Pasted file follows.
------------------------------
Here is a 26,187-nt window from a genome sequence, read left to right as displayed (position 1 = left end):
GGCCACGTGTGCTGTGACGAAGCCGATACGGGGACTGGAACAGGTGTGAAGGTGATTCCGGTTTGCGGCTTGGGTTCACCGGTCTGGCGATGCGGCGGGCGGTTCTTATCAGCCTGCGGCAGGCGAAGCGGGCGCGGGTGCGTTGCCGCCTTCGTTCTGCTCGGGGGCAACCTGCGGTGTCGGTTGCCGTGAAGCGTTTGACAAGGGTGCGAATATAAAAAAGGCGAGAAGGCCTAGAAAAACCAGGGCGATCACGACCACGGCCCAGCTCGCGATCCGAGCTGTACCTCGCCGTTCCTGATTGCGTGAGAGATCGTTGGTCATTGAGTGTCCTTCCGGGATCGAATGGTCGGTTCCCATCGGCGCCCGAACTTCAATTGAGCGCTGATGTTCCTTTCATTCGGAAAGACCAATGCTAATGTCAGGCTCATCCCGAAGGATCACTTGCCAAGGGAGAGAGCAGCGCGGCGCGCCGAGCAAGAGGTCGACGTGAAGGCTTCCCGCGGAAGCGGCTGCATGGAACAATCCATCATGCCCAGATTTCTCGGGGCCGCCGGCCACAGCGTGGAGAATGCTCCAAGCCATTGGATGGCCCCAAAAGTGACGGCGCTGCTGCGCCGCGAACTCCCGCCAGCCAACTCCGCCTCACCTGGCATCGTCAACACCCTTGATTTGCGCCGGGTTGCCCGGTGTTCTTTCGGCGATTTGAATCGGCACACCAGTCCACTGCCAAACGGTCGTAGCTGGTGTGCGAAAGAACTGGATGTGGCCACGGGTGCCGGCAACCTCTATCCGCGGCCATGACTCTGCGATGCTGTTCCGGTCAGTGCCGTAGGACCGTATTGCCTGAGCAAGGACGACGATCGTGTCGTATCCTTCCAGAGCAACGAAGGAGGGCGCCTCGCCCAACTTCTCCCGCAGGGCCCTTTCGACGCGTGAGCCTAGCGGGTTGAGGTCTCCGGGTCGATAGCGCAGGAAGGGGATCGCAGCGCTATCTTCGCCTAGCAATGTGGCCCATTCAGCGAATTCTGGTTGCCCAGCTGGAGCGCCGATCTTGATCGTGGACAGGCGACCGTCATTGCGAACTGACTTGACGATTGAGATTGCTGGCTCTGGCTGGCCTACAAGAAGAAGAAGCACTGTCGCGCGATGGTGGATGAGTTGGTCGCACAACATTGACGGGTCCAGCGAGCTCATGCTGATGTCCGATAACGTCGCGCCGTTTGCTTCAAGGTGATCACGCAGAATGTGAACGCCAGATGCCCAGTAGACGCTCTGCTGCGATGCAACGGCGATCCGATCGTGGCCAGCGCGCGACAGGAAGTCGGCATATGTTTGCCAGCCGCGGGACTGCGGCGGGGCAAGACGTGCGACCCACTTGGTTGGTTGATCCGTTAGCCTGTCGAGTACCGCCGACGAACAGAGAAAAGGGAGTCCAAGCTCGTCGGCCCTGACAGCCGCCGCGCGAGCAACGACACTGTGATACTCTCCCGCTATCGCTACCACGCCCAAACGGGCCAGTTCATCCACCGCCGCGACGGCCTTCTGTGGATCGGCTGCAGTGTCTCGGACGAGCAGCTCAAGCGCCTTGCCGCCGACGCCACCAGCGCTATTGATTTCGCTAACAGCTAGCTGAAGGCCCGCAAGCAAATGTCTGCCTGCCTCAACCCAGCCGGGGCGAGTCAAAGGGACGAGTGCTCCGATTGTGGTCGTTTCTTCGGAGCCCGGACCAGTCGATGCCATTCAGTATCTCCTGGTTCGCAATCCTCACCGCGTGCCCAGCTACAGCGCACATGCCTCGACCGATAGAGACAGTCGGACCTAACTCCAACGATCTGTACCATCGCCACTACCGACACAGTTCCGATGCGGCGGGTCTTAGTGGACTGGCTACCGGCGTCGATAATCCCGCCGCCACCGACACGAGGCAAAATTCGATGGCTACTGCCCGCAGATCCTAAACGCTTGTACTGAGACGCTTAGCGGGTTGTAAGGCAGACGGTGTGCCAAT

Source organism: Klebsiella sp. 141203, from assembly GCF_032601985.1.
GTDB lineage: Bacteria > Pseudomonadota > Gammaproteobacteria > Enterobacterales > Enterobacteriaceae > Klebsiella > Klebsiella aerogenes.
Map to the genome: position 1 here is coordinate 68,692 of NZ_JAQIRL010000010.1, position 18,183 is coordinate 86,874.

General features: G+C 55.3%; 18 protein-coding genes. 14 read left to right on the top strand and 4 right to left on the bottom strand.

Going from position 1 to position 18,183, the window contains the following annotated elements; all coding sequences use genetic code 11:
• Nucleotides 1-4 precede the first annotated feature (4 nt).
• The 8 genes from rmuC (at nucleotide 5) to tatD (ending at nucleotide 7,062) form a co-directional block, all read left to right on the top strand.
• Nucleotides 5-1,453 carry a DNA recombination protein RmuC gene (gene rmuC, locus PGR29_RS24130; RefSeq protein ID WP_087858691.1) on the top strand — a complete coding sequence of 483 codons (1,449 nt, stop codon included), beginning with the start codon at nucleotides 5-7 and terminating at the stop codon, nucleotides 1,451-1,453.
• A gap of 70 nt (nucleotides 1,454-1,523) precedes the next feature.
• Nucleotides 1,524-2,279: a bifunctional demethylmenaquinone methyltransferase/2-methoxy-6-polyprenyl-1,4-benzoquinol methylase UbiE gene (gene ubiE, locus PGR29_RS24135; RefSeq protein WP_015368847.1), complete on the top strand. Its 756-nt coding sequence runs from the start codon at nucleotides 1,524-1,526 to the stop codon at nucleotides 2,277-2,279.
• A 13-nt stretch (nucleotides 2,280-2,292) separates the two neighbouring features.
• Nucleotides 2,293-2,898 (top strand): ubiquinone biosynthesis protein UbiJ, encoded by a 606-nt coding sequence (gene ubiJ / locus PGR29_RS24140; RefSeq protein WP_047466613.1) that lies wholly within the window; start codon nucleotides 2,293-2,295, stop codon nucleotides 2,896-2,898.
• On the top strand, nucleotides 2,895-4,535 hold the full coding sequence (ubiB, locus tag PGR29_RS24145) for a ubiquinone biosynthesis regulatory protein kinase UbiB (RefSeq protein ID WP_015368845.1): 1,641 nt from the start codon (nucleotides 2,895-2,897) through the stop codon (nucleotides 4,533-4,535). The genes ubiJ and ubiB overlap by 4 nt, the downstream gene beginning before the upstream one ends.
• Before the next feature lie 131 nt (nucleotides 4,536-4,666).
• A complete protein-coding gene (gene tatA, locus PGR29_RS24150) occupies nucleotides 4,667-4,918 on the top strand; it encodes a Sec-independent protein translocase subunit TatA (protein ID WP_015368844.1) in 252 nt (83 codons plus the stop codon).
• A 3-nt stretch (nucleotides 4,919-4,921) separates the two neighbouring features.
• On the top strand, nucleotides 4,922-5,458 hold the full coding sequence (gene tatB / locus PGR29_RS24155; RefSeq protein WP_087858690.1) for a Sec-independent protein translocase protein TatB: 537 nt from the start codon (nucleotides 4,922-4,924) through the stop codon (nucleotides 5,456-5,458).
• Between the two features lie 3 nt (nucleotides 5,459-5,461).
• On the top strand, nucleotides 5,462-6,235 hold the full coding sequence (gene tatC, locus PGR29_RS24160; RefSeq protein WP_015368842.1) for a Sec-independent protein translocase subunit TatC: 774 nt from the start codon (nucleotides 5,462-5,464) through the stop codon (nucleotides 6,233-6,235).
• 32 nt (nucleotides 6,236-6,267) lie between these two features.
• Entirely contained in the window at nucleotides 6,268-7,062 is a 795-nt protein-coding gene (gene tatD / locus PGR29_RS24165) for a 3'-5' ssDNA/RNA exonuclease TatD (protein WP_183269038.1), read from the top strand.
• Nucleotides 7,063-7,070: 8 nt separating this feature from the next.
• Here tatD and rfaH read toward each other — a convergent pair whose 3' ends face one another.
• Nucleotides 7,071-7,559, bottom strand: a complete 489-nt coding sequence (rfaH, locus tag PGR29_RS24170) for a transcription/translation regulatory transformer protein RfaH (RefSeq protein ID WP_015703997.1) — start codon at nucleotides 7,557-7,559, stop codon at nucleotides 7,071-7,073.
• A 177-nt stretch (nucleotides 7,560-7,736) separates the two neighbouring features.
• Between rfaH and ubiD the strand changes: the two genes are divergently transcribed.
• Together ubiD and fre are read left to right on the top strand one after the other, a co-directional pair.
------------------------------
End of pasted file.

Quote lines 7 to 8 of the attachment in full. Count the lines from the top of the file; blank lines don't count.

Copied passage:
Going from position 1 to position 18,183, the window contains the following annotated elements; all coding sequences use genetic code 11:
• Nucleotides 1-4 precede the first annotated feature (4 nt).